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Crack repair on a Gibson ES-350T ("Byrdland Lite?")

Issue 169 July 19, 2012

One guitar I’ve always wanted to own is a Byrdland, Gibson’s beautiful hollowbody design from the 1950s. The Byrdland’s lower-priced cousin is pretty nearly as great: the ES-350T (pictured above). ts0169ES350TA similar ES-350T came into my shop for a crack repair last week, then two hours later someone else emailed pictures of the Byrdland at left. He inherited it along with some vintage amps (lucky guy!) and wanted help dating the guitar. To answer his question, I pulled out George Gruhn’s Guide to Vintage Guitars. ts0165danmug
ts0169ES350TDating these guitars
Based on the serial number of this Byrdland, Gruhn’s book showed me that it’s a 1957. The ES-350T here for a crack repair is a 1958.The Byrdland design was a collaboration between Nashville guitar legends Billy Byrd and Hank Garland – hence the name. They wanted the large body of a Gibson L-5CES, but thinner: 2-1/4" deep rather than 3-3/8". They gave it a narrow neck and a short scale (23-1/2"), and a fingerboard that tapers very little from end to end. The string spacing is narrow, so the pickup polepieces have narrow spacing too. Gibson also introduced the ES-350T in 1955, a plainer and less expensive version. To compare these two models, here are the advertising descriptions from Gibson’s 1955 catalog:
ts0169nastycrack Repairing a nasty crack
The ES-350T had this damaged side, but at least the crack’s edges were clean. My shopmate, Elliot John-Conry, used hot hide glue for this repair.Elliot dry-clamped the crack to test the fit before actually gluing, and luckily it closed up nicely. This was good, because the owner only wanted to pay for a simple glue-up without any kind of finish repair.At each end of the crack, fractured wood lifted away in little flaps. These had to be glued at the same time as the crack itself, adding complication to this job.Elliot glued both of them with #20 medium super glue before gluing the long crack.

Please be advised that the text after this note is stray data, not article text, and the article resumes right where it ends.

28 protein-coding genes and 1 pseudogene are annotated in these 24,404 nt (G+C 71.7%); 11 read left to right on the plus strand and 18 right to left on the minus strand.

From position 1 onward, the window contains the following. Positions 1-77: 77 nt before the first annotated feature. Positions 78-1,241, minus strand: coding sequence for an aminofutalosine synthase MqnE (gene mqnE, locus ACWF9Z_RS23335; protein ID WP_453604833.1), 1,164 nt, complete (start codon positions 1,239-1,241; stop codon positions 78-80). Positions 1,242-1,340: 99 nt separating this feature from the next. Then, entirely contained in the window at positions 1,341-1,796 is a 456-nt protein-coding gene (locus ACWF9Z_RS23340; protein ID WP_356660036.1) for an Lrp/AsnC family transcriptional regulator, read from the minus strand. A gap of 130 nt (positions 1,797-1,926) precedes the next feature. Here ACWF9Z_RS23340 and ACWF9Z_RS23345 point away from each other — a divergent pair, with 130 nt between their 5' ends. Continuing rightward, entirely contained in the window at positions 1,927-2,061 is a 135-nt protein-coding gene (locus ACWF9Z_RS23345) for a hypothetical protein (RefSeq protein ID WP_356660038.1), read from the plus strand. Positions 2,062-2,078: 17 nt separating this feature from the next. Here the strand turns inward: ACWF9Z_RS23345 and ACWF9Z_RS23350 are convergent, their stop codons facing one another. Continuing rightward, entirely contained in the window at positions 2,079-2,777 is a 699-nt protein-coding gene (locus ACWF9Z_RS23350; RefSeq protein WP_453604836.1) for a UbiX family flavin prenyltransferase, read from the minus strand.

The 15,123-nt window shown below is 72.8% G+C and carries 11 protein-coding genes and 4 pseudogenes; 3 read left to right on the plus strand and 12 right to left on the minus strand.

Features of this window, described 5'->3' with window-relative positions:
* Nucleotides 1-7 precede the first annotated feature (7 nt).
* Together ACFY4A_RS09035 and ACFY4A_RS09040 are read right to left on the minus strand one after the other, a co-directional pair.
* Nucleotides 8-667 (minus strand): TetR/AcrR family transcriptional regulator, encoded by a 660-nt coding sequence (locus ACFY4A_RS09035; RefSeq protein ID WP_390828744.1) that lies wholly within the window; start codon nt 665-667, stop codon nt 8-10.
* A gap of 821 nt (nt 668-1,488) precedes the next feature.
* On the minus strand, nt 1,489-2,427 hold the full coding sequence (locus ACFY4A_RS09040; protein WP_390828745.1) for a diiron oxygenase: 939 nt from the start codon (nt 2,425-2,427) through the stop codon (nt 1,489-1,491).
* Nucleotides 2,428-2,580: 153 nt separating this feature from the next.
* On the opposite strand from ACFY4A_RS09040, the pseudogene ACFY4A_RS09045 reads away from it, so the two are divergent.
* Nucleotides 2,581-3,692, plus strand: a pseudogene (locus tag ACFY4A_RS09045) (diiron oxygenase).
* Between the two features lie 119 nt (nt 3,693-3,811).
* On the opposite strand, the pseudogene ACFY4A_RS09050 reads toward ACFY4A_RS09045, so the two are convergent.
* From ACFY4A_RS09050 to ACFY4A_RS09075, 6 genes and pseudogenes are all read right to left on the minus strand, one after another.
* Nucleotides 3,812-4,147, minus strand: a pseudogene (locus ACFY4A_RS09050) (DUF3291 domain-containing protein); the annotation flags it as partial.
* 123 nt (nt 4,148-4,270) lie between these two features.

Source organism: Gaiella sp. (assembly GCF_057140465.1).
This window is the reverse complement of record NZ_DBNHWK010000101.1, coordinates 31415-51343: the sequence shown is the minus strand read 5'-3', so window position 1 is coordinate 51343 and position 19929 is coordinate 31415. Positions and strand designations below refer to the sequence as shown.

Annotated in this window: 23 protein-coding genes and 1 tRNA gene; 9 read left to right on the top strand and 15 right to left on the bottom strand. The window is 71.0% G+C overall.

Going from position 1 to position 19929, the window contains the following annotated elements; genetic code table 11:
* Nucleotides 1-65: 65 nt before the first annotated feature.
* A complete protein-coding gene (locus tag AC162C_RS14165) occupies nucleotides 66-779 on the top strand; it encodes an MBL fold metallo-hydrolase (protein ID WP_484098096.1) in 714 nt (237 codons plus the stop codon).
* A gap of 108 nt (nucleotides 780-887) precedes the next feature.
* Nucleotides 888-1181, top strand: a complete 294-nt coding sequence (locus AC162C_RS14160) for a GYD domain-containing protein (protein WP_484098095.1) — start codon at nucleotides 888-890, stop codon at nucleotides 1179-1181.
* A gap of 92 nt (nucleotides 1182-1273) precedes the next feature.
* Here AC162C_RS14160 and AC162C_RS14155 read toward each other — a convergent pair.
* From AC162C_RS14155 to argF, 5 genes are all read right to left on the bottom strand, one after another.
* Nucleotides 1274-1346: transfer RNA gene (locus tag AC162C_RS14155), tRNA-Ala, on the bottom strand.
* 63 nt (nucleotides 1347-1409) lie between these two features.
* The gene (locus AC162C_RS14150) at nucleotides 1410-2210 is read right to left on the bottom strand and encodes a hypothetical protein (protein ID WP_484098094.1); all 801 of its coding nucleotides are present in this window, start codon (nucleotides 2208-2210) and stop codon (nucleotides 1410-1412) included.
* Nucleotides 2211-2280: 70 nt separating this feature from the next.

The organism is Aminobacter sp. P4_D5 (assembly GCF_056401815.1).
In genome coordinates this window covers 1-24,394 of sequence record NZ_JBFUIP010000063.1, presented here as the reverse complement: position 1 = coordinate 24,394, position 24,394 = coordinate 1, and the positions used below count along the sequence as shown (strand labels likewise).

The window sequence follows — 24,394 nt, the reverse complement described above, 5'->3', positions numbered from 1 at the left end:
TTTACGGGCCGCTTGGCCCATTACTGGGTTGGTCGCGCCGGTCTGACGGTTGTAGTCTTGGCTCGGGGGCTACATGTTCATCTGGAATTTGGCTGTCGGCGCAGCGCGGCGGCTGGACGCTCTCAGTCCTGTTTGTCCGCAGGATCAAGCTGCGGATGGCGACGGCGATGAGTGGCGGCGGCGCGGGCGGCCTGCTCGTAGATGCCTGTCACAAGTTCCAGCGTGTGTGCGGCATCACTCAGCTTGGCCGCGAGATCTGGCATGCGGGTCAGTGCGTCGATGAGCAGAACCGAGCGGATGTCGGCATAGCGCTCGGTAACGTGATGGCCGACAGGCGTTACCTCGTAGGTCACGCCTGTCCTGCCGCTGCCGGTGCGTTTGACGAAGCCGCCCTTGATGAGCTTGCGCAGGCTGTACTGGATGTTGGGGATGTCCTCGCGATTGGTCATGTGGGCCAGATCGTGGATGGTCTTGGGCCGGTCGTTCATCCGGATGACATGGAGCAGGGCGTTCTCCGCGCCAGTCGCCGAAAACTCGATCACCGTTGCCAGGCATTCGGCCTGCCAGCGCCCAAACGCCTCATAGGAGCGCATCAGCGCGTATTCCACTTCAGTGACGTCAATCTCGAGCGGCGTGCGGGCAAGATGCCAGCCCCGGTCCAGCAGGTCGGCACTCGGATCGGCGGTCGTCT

Behlen Ground Hide Glue
ts0169knife Elliot warmed the crack area with a desk lamp and test-clamped to make sure everything squeezed together okay, since he’d need to work fast with hot hide glue. He held the crack open with X-Acto knife blades and a cut-down offset disassembly knife...
ts0169flooding ...while quickly flooding the crack with hide glue.
ts0169spoolclamps He clamped the crack shut with spool clamps, while pressing the flaps in. I helped by lending a second pair of hands at this point. The pressure of the closing crack and the spool clamps kept the flaps from popping loose. We didn’t have time for any photos at that point. Spool Clamps
ts0169clear After drying overnight, a rag dampened with hot water cleaned up any excess hide glue. The repair was just what the customer wanted: simple, clean and honest with no lacquer touch-up whatsoever. You could see a few missing flakes of finish. (We’d have preferred to drop-fill the crack with clear lacquer and buff it out.) ColorTone Lacquer
ts0169guitar Once it was back together, of course Elliot fell in love with the ES-350T. I did, too: It’s not a Byrdland, but it’s mighty close.
Erick signature

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